Adventures in the ER
First published in The Winchester Star on October 18, 2016.
Adrian went to the Winchester Medical Center Diagnostic Center for an ultrasound on Friday. He intended to go back to his desk. At 5 p.m., he found himself in a wheelchair surrounded by healthcare professionals who told him he wasn’t going anywhere but the ER. There was a blood clot behind the left knee.
The next step was to get him to the ER. He was told he couldn’t stand up at all. Transport was called, who came with the hospital courtesy van. It has no wheelchair lift. Adrian said he could step up onto the bus step, but that was forbidden by said healthcare professionals. It was implied he might have a blowout and send pieces of leg all over the parking lot or some other disaster. (We do, actually, understand the risks.) Apparently, WMC has no vehicle to transport wheelchair patients. We should raise money for this.
The rescue squad was called. To go from the Diagnostic Center to the ER. On the same campus. I could have pushed him in the wheelchair that far.
In the ER you have the standard entry questions and tests. First are vital signs, bloodwork and in this case a chest x-ray as he had shortness of breath besides a swollen ankle prompting the ultrasound in the first place. The ER doctor called his kidney surgeon at UVA who said to transport him to Charlottesville.
This set off another chain of events. I had been teaching on Friday at my old school in Harpers Ferry Middle. He had sent a text about having to have the ultrasound, but did not tell me in which location the test was taking place. I tried to call the office about the time he should have been leaving but he was gone. I tried his cell phone. No answer. Thus I decided to drive around the parking lots at both Trex Diagnostics and the WMC Diagnostic Center to look for his vehicle. I started with the Diagnostic Center and got lucky. When they wheeled him into the lobby before transport to the ER, he told me the cell phone was on his desk. One of my duties before transport to Charlottesville was to go to the office to pick it up. (Maybe at UVA they can surgically implant it in him so that I can find him when I need him!)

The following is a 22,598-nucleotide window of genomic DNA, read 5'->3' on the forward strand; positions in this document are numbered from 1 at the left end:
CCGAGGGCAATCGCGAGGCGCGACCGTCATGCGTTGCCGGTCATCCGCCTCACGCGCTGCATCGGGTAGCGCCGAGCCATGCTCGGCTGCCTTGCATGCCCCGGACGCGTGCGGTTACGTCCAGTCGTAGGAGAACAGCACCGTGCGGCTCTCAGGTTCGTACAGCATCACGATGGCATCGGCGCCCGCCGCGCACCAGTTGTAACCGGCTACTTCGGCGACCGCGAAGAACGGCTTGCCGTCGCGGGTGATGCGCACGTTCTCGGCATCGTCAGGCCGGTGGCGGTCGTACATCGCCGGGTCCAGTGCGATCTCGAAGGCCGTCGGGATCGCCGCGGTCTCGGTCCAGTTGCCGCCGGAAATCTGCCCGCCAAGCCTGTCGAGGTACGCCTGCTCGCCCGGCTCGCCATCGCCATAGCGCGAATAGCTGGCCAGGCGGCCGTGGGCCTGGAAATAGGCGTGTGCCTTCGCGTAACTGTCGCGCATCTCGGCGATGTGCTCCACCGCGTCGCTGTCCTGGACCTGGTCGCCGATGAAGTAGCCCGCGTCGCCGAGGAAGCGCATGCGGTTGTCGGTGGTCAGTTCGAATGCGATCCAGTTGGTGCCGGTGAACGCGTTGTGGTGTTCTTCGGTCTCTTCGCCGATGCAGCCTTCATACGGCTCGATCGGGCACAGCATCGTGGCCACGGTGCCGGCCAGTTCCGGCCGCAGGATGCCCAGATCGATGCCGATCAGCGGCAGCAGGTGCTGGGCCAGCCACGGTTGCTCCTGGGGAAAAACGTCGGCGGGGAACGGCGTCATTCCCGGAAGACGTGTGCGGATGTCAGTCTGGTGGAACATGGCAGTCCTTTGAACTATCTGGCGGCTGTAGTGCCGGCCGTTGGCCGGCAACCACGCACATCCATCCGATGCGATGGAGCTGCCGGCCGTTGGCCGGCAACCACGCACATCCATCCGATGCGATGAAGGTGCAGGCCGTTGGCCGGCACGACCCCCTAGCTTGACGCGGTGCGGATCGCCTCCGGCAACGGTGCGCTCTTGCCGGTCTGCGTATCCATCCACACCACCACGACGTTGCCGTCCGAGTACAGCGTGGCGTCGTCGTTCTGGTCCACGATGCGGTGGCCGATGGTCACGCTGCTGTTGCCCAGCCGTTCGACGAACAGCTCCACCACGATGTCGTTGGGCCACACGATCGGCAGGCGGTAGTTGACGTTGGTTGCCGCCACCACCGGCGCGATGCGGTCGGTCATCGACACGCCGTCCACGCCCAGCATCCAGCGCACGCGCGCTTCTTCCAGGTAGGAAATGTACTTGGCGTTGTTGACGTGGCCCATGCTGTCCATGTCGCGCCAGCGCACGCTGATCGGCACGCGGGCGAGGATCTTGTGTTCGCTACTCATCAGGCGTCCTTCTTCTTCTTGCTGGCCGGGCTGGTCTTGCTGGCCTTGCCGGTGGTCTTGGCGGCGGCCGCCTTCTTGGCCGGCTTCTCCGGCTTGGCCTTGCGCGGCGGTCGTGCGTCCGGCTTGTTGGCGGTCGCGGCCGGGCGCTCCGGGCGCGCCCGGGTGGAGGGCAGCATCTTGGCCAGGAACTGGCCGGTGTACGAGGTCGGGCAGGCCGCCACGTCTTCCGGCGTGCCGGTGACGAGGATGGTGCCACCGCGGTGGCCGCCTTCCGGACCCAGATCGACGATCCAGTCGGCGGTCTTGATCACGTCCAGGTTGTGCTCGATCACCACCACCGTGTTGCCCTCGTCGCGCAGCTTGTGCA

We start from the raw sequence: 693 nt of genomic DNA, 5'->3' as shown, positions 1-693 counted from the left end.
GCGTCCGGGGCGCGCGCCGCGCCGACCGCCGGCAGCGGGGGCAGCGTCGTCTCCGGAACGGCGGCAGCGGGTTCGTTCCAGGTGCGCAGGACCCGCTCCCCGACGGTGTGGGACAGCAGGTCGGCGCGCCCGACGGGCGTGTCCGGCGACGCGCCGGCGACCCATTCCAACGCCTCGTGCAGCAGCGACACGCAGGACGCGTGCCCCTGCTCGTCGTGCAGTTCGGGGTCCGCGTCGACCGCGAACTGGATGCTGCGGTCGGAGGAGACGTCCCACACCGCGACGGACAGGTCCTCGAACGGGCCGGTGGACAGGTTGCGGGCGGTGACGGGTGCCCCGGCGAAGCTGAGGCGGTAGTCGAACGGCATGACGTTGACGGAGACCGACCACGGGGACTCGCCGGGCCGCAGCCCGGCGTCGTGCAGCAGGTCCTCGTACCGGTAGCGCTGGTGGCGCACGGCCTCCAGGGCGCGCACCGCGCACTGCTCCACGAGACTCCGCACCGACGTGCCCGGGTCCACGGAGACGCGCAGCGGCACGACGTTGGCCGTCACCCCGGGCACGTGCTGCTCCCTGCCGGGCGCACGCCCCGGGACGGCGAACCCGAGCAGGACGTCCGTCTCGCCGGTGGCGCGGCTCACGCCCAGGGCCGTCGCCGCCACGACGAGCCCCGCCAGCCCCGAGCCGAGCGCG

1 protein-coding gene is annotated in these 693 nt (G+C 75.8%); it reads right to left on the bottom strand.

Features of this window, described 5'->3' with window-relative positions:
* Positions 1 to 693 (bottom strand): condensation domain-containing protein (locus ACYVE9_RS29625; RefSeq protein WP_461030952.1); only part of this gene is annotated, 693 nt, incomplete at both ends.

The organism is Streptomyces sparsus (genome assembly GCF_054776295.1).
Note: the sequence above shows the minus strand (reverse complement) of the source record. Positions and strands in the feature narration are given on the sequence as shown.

The next challenge was the anti-rejection medicine. It has to be taken at very specific times, and he would be ambulance bound when the time came around. So off to Stephens City I go. Not before I called my friend Jane Mathis to come help me get his vehicle home. She got his meds together while I packed a bag. Back to the ER we went. She insisted on going to Charlottesville with me as it was 8:15 p.m. by then. Valley Transport was already there and getting him ready to move. Our little caravan arrived at UVA around 10:30 p.m.
The fun begins again! All the standard questions and tests start over. This, people, is one of the things wrong with the American healthcare system. In the 21st century where communication is instantaneous (NASA can talk to people IN SPACE for heaven’s sake,) 2 hospitals cannot manage to share test results that are less than 4 hours old? When I questioned this, the answer I got was “protocol”.
After answering the same questions again for 4 people (read the chart, folks!) he was sent to a room around 3:30 a.m. At a little after 4:00 a.m. he was settled and answering the standard questions all over again. (Honestly, doesn’t anything get put onto the chart?) Jane and I headed back to Stephens City. UVA had homecoming in town, and we couldn’t find a room closer than Woodstock, so what was the point?
Adrian was released on Sunday afternoon and is back at his desk taking his blood thinner. But he is tired, so I told him I’d be happy to reprise my role as guest columnist for a week.
After all, I always have something to say!